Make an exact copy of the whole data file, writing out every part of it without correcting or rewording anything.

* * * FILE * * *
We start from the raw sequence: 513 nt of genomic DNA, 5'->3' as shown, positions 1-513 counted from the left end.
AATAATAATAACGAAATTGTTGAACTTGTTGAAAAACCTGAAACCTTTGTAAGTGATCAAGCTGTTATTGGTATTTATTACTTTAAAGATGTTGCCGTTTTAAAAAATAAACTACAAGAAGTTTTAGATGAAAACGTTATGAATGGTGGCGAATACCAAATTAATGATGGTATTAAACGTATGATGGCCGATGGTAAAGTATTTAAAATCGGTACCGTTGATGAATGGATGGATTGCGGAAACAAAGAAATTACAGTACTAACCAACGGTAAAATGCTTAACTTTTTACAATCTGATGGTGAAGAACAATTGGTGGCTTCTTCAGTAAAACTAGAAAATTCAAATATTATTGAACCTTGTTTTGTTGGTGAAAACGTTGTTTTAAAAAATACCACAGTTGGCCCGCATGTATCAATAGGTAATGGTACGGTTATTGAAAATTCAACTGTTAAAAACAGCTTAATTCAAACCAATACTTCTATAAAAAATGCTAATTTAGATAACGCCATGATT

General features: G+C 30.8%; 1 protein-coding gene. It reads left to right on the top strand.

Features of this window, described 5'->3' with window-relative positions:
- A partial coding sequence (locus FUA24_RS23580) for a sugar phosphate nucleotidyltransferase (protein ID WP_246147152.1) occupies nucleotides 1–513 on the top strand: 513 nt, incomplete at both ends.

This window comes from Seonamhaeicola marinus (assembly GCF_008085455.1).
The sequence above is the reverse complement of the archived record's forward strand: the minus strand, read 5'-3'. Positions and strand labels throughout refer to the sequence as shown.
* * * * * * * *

We start from the raw sequence: 513 nt of genomic DNA, 5'->3' as shown, positions 1-513 counted from the left end.
AATAATAATAACGAAATTGTTGAACTTGTTGAAAAACCTGAAACCTTTGTAAGTGATCAAGCTGTTATTGGTATTTATTACTTTAAAGATGTTGCCGTTTTAAAAAATAAACTACAAGAAGTTTTAGATGAAAACGTTATGAATGGTGGCGAATACCAAATTAATGATGGTATTAAACGTATGATGGCCGATGGTAAAGTATTTAAAATCGGTACCGTTGATGAATGGATGGATTGCGGAAACAAAGAAATTACAGTACTAACCAACGGTAAAATGCTTAACTTTTTACAATCTGATGGTGAAGAACAATTGGTGGCTTCTTCAGTAAAACTAGAAAATTCAAATATTATTGAACCTTGTTTTGTTGGTGAAAACGTTGTTTTAAAAAATACCACAGTTGGCCCGCATGTATCAATAGGTAATGGTACGGTTATTGAAAATTCAACTGTTAAAAACAGCTTAATTCAAACCAATACTTCTATAAAAAATGCTAATTTAGATAACGCCATGATT

General features: G+C 30.8%; 1 protein-coding gene. It reads left to right on the top strand.

Features of this window, described 5'->3' with window-relative positions:
- A partial coding sequence (locus FUA24_RS23580) for a sugar phosphate nucleotidyltransferase (protein ID WP_246147152.1) occupies nucleotides 1–513 on the top strand: 513 nt, incomplete at both ends.

This window comes from Seonamhaeicola marinus (assembly GCF_008085455.1).
The sequence above is the reverse complement of the archived record's forward strand: the minus strand, read 5'-3'. Positions and strand labels throughout refer to the sequence as shown.